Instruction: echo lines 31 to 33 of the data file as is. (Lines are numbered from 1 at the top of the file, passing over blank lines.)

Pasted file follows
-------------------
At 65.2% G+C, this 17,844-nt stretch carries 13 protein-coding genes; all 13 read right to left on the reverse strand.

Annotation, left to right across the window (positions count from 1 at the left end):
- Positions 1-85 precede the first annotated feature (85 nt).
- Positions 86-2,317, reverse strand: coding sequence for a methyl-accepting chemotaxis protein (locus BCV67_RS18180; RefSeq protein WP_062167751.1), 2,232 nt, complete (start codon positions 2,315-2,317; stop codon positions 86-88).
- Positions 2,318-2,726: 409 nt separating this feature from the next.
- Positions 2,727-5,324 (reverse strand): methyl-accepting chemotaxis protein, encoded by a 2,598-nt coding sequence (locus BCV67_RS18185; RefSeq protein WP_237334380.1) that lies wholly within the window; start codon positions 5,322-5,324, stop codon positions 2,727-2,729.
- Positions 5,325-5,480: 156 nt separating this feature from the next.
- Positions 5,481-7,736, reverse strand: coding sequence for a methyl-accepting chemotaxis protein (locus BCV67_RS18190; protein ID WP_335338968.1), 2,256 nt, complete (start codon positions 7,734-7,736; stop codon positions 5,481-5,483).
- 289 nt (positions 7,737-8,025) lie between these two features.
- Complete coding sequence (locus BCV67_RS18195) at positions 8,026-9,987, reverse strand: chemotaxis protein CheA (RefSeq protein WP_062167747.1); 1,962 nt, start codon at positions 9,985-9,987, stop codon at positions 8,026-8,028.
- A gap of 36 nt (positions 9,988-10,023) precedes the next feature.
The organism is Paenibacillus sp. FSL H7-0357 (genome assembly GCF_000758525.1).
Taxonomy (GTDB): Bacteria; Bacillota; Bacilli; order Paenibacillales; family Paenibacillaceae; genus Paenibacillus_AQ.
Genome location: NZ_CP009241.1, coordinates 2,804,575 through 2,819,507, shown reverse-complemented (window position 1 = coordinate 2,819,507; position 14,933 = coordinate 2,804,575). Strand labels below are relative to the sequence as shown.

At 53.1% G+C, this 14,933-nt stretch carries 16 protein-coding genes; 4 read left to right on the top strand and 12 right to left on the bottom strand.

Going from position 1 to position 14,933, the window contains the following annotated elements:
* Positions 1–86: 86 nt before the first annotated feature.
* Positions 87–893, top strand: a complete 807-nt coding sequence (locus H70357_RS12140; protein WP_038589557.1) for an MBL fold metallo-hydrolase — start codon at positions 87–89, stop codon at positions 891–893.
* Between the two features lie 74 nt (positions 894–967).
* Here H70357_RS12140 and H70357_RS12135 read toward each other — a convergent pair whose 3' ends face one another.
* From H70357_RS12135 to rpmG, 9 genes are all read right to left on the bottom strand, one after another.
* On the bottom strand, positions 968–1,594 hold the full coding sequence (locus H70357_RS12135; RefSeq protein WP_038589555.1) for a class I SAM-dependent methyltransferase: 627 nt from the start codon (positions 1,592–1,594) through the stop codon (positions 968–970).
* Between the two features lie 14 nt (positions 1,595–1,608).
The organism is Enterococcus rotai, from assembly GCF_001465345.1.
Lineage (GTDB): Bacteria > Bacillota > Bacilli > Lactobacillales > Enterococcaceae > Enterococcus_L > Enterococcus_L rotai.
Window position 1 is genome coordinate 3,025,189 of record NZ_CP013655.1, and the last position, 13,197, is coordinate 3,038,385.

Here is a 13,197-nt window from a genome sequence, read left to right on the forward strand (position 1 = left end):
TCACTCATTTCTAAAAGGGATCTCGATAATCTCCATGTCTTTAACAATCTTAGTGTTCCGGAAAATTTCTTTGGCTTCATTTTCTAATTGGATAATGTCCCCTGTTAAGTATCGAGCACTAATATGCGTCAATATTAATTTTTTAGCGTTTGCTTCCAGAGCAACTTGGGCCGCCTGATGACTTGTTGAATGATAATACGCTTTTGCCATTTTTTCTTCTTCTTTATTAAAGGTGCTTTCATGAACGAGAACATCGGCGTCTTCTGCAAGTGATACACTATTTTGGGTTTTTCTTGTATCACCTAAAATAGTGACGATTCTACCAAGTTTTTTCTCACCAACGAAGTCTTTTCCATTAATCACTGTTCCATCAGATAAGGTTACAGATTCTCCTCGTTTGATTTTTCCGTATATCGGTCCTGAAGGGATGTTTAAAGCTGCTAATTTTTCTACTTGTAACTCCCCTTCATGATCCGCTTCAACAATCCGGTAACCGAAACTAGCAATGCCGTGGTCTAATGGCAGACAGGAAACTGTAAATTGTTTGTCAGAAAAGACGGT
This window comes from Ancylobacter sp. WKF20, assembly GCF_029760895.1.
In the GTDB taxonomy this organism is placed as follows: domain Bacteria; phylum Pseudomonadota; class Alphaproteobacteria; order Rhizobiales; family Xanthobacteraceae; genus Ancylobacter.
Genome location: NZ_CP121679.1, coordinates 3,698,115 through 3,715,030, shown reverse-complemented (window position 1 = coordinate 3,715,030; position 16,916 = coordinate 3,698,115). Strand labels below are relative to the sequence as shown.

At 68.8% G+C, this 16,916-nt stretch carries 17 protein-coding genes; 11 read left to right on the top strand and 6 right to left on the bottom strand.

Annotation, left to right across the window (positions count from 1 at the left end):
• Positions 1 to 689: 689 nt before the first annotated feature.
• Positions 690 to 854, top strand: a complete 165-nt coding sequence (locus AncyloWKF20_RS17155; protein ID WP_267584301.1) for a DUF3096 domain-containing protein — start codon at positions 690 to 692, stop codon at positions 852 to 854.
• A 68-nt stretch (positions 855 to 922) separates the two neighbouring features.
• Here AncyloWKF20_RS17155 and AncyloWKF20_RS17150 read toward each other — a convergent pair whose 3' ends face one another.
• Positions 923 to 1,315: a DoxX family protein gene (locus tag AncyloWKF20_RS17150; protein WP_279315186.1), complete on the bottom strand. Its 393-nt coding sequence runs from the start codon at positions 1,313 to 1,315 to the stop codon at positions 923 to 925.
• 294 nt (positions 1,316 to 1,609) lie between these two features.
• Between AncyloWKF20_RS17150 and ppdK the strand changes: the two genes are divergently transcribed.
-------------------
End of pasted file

Genome location: NZ_CP121679.1, coordinates 3,698,115 through 3,715,030, shown reverse-complemented (window position 1 = coordinate 3,715,030; position 16,916 = coordinate 3,698,115). Strand labels below are relative to the sequence as shown.

At 68.8% G+C, this 16,916-nt stretch carries 17 protein-coding genes; 11 read left to right on the top strand and 6 right to left on the bottom strand.

Annotation, left to right across the window (positions count from 1 at the left end):